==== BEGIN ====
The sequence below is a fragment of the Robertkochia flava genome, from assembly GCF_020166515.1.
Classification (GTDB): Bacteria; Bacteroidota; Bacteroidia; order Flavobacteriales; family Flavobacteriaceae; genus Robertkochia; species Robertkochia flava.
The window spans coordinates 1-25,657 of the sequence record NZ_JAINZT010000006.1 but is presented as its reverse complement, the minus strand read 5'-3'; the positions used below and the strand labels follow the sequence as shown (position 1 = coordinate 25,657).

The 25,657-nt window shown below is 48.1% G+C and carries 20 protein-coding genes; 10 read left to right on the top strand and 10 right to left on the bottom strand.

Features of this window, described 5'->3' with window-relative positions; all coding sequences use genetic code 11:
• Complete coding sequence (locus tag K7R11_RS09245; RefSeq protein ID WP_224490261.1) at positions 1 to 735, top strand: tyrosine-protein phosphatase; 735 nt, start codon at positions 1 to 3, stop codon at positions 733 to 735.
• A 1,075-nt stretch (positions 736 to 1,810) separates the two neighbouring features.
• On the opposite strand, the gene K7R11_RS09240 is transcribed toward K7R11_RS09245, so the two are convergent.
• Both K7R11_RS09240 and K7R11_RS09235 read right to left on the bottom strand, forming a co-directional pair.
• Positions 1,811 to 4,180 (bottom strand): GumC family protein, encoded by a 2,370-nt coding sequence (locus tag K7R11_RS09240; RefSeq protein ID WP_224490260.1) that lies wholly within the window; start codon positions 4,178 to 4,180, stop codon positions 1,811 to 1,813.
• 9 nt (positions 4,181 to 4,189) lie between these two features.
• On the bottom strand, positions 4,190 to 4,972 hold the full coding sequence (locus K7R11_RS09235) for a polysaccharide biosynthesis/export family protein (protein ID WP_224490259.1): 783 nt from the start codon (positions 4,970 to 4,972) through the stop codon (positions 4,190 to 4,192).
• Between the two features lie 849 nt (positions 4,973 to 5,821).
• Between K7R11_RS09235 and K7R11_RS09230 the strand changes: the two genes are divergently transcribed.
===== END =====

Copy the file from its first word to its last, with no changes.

The sequence below is a fragment of the Robertkochia flava genome, from assembly GCF_020166515.1.
Classification (GTDB): Bacteria; Bacteroidota; Bacteroidia; order Flavobacteriales; family Flavobacteriaceae; genus Robertkochia; species Robertkochia flava.
The window spans coordinates 1-25,657 of the sequence record NZ_JAINZT010000006.1 but is presented as its reverse complement, the minus strand read 5'-3'; the positions used below and the strand labels follow the sequence as shown (position 1 = coordinate 25,657).

The 25,657-nt window shown below is 48.1% G+C and carries 20 protein-coding genes; 10 read left to right on the top strand and 10 right to left on the bottom strand.

Features of this window, described 5'->3' with window-relative positions; all coding sequences use genetic code 11:
• Complete coding sequence (locus tag K7R11_RS09245; RefSeq protein ID WP_224490261.1) at positions 1 to 735, top strand: tyrosine-protein phosphatase; 735 nt, start codon at positions 1 to 3, stop codon at positions 733 to 735.
• A 1,075-nt stretch (positions 736 to 1,810) separates the two neighbouring features.
• On the opposite strand, the gene K7R11_RS09240 is transcribed toward K7R11_RS09245, so the two are convergent.
• Both K7R11_RS09240 and K7R11_RS09235 read right to left on the bottom strand, forming a co-directional pair.
• Positions 1,811 to 4,180 (bottom strand): GumC family protein, encoded by a 2,370-nt coding sequence (locus tag K7R11_RS09240; RefSeq protein ID WP_224490260.1) that lies wholly within the window; start codon positions 4,178 to 4,180, stop codon positions 1,811 to 1,813.
• 9 nt (positions 4,181 to 4,189) lie between these two features.
• On the bottom strand, positions 4,190 to 4,972 hold the full coding sequence (locus K7R11_RS09235) for a polysaccharide biosynthesis/export family protein (protein ID WP_224490259.1): 783 nt from the start codon (positions 4,970 to 4,972) through the stop codon (positions 4,190 to 4,192).
• Between the two features lie 849 nt (positions 4,973 to 5,821).
• Between K7R11_RS09235 and K7R11_RS09230 the strand changes: the two genes are divergently transcribed.